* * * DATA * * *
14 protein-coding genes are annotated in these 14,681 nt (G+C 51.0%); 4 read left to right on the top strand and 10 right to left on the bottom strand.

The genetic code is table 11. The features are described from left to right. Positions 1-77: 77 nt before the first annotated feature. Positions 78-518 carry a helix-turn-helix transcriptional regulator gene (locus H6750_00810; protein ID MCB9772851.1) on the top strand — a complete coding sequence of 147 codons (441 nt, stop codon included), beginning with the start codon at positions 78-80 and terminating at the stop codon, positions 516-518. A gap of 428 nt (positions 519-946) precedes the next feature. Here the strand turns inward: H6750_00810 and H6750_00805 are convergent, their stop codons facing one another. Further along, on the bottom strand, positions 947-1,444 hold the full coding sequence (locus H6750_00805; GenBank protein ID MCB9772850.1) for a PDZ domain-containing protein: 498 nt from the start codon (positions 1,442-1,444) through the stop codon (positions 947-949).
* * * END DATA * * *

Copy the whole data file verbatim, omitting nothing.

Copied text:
14 protein-coding genes are annotated in these 14,681 nt (G+C 51.0%); 4 read left to right on the top strand and 10 right to left on the bottom strand.

The genetic code is table 11. The features are described from left to right. Positions 1-77: 77 nt before the first annotated feature. Positions 78-518 carry a helix-turn-helix transcriptional regulator gene (locus H6750_00810; protein ID MCB9772851.1) on the top strand — a complete coding sequence of 147 codons (441 nt, stop codon included), beginning with the start codon at positions 78-80 and terminating at the stop codon, positions 516-518. A gap of 428 nt (positions 519-946) precedes the next feature. Here the strand turns inward: H6750_00810 and H6750_00805 are convergent, their stop codons facing one another. Further along, on the bottom strand, positions 947-1,444 hold the full coding sequence (locus H6750_00805; GenBank protein ID MCB9772850.1) for a PDZ domain-containing protein: 498 nt from the start codon (positions 1,442-1,444) through the stop codon (positions 947-949).